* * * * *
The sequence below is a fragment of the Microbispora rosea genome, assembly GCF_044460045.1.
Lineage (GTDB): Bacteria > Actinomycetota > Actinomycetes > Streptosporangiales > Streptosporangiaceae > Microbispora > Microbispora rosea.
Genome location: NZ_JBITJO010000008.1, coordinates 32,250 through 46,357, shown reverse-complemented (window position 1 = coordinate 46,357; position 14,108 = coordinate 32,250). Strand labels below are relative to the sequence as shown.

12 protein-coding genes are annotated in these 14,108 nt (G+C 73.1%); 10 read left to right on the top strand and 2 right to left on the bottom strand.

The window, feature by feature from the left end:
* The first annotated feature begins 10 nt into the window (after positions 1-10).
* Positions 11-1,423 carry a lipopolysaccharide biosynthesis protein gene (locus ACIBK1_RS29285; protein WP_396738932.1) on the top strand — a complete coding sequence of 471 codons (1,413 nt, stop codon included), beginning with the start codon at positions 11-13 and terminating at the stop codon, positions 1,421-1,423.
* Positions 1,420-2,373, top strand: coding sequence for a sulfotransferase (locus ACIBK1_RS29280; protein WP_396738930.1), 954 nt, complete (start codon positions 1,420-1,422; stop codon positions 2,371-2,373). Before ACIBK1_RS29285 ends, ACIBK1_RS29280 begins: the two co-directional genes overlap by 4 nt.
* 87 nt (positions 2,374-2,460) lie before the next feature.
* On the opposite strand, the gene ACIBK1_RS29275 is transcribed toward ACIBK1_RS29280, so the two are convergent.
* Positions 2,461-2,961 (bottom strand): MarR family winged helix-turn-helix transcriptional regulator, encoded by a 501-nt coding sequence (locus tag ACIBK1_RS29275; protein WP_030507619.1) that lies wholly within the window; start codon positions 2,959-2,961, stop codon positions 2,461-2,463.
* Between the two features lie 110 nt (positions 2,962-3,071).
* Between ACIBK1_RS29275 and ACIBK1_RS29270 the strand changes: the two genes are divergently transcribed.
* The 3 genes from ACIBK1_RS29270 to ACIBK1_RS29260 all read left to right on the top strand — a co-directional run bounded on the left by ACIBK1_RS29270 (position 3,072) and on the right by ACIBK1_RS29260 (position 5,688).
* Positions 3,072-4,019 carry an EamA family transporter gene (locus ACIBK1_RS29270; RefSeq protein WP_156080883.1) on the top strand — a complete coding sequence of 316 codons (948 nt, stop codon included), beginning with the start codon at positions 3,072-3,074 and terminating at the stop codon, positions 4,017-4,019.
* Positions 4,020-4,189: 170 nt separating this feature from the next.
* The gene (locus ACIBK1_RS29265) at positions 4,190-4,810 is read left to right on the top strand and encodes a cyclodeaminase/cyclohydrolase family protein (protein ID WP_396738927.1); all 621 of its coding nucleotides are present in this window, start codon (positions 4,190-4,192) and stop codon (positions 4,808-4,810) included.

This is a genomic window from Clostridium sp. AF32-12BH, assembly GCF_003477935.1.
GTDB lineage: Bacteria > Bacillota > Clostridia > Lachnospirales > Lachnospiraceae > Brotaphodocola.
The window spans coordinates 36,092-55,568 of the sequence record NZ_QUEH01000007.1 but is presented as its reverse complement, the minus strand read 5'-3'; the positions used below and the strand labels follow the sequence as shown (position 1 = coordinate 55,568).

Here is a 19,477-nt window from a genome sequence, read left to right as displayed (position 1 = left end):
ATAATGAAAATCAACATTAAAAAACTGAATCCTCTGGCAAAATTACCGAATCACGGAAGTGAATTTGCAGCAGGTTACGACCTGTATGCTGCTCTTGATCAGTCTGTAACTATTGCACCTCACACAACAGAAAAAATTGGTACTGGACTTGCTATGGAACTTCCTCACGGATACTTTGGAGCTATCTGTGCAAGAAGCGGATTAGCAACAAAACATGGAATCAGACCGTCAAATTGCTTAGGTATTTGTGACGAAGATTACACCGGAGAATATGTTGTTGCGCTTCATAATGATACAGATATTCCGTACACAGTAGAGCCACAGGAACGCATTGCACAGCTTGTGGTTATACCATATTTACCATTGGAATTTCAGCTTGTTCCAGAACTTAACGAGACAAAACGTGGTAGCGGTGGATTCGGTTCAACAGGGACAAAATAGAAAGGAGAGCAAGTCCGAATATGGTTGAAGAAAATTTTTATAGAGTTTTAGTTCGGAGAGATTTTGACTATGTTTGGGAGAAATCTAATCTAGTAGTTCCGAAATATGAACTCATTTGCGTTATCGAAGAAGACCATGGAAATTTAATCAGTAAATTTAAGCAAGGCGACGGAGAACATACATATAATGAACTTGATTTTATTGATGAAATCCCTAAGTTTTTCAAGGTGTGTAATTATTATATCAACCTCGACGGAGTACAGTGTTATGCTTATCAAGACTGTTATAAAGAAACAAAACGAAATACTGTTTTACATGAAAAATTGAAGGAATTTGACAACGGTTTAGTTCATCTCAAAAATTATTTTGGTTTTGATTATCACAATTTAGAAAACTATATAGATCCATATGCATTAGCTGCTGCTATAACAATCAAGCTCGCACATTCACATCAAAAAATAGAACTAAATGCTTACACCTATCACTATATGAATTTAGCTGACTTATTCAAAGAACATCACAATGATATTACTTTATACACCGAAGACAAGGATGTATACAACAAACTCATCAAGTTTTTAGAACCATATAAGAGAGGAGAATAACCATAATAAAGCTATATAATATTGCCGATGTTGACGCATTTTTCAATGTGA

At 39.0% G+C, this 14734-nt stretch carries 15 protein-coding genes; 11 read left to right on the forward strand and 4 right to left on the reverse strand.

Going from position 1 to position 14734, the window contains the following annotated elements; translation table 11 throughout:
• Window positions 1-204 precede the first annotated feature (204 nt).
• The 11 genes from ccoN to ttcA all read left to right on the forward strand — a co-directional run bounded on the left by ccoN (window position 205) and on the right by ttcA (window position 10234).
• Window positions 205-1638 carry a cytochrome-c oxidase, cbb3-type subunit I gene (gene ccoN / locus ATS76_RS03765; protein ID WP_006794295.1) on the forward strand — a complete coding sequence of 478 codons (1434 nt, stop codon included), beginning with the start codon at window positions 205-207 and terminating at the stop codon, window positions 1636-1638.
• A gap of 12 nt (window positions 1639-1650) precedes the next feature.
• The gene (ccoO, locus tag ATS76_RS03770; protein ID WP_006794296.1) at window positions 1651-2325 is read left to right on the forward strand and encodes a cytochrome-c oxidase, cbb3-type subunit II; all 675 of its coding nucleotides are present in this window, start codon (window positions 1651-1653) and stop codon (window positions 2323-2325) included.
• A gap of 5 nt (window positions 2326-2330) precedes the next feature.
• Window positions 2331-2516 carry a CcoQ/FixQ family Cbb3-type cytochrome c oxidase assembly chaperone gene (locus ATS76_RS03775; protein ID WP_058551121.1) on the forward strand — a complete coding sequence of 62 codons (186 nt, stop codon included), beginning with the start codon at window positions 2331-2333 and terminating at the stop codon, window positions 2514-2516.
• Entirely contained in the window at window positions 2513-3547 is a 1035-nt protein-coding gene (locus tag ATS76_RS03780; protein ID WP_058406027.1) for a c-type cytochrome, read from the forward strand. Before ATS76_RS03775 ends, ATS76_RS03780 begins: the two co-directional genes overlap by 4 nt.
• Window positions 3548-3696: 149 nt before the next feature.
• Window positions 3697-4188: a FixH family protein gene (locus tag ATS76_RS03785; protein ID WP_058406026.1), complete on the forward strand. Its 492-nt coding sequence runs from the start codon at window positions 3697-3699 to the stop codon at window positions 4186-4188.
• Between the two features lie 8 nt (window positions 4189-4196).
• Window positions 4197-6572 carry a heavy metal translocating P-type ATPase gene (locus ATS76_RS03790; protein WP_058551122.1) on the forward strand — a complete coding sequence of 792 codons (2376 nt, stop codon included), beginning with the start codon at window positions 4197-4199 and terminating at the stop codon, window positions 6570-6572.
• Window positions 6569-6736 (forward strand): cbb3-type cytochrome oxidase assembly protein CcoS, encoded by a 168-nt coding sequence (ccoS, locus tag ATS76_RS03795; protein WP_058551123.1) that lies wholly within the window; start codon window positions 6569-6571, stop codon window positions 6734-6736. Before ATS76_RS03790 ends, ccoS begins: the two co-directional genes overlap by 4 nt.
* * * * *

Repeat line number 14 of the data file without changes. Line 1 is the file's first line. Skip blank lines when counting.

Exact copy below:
* The 3 genes from ACIBK1_RS29270 to ACIBK1_RS29260 all read left to right on the top strand — a co-directional run bounded on the left by ACIBK1_RS29270 (position 3,072) and on the right by ACIBK1_RS29260 (position 5,688).